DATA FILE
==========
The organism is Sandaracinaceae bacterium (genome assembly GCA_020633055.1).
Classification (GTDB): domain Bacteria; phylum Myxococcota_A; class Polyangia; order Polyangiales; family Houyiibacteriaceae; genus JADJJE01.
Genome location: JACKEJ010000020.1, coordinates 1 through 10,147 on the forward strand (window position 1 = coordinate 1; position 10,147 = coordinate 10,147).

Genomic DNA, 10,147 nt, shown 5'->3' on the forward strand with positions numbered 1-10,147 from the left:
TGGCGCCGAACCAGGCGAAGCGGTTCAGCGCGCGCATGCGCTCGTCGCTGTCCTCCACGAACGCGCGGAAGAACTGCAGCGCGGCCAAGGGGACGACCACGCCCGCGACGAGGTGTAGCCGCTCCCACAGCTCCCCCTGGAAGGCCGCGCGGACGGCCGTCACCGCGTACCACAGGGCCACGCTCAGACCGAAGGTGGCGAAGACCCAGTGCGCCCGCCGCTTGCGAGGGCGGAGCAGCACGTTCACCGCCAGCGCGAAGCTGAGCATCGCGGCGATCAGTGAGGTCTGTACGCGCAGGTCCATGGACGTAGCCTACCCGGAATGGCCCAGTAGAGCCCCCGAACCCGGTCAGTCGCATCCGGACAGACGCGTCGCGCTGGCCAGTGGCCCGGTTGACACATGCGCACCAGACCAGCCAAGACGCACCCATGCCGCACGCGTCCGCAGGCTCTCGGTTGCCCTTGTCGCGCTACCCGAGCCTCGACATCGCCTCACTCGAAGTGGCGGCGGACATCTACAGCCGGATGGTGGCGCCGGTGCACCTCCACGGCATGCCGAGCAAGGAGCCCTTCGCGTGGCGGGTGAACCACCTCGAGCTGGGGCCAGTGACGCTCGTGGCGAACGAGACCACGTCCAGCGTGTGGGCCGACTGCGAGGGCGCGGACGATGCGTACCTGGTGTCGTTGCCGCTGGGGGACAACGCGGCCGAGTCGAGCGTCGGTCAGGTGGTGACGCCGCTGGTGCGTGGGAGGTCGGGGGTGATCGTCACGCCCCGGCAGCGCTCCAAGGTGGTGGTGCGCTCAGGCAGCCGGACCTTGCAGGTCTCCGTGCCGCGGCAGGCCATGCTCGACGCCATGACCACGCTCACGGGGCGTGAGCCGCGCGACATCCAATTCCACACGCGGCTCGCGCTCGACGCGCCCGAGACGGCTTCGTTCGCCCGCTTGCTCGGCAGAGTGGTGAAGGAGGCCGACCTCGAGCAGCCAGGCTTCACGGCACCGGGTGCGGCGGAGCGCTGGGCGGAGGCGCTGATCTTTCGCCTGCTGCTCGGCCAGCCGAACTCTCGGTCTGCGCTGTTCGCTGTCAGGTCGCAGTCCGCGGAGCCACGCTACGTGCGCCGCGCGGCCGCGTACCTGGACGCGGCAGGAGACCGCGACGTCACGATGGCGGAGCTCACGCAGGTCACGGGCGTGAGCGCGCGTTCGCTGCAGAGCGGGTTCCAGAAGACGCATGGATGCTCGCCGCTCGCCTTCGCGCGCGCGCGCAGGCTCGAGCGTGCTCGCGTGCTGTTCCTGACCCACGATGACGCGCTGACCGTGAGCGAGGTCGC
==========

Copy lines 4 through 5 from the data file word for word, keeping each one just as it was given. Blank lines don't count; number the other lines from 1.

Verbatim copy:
Genomic DNA, 10,147 nt, shown 5'->3' on the forward strand with positions numbered 1-10,147 from the left:
TGGCGCCGAACCAGGCGAAGCGGTTCAGCGCGCGCATGCGCTCGTCGCTGTCCTCCACGAACGCGCGGAAGAACTGCAGCGCGGCCAAGGGGACGACCACGCCCGCGACGAGGTGTAGCCGCTCCCACAGCTCCCCCTGGAAGGCCGCGCGGACGGCCGTCACCGCGTACCACAGGGCCACGCTCAGACCGAAGGTGGCGAAGACCCAGTGCGCCCGCCGCTTGCGAGGGCGGAGCAGCACGTTCACCGCCAGCGCGAAGCTGAGCATCGCGGCGATCAGTGAGGTCTGTACGCGCAGGTCCATGGACGTAGCCTACCCGGAATGGCCCAGTAGAGCCCCCGAACCCGGTCAGTCGCATCCGGACAGACGCGTCGCGCTGGCCAGTGGCCCGGTTGACACATGCGCACCAGACCAGCCAAGACGCACCCATGCCGCACGCGTCCGCAGGCTCTCGGTTGCCCTTGTCGCGCTACCCGAGCCTCGACATCGCCTCACTCGAAGTGGCGGCGGACATCTACAGCCGGATGGTGGCGCCGGTGCACCTCCACGGCATGCCGAGCAAGGAGCCCTTCGCGTGGCGGGTGAACCACCTCGAGCTGGGGCCAGTGACGCTCGTGGCGAACGAGACCACGTCCAGCGTGTGGGCCGACTGCGAGGGCGCGGACGATGCGTACCTGGTGTCGTTGCCGCTGGGGGACAACGCGGCCGAGTCGAGCGTCGGTCAGGTGGTGACGCCGCTGGTGCGTGGGAGGTCGGGGGTGATCGTCACGCCCCGGCAGCGCTCCAAGGTGGTGGTGCGCTCAGGCAGCCGGACCTTGCAGGTCTCCGTGCCGCGGCAGGCCATGCTCGACGCCATGACCACGCTCACGGGGCGTGAGCCGCGCGACATCCAATTCCACACGCGGCTCGCGCTCGACGCGCCCGAGACGGCTTCGTTCGCCCGCTTGCTCGGCAGAGTGGTGAAGGAGGCCGACCTCGAGCAGCCAGGCTTCACGGCACCGGGTGCGGCGGAGCGCTGGGCGGAGGCGCTGATCTTTCGCCTGCTGCTCGGCCAGCCGAACTCTCGGTCTGCGCTGTTCGCTGTCAGGTCGCAGTCCGCGGAGCCACGCTACGTGCGCCGCGCGGCCGCGTACCTGGACGCGGCAGGAGACCGCGACGTCACGATGGCGGAGCTCACGCAGGTCACGGGCGTGAGCGCGCGTTCGCTGCAGAGCGGGTTCCAGAAGACGCATGGATGCTCGCCGCTCGCCTTCGCGCGCGCGCGCAGGCTCGAGCGTGCTCGCGTGCTGTTCCTGACCCACGATGACGCGCTGACCGTGAGCGAGGTCGC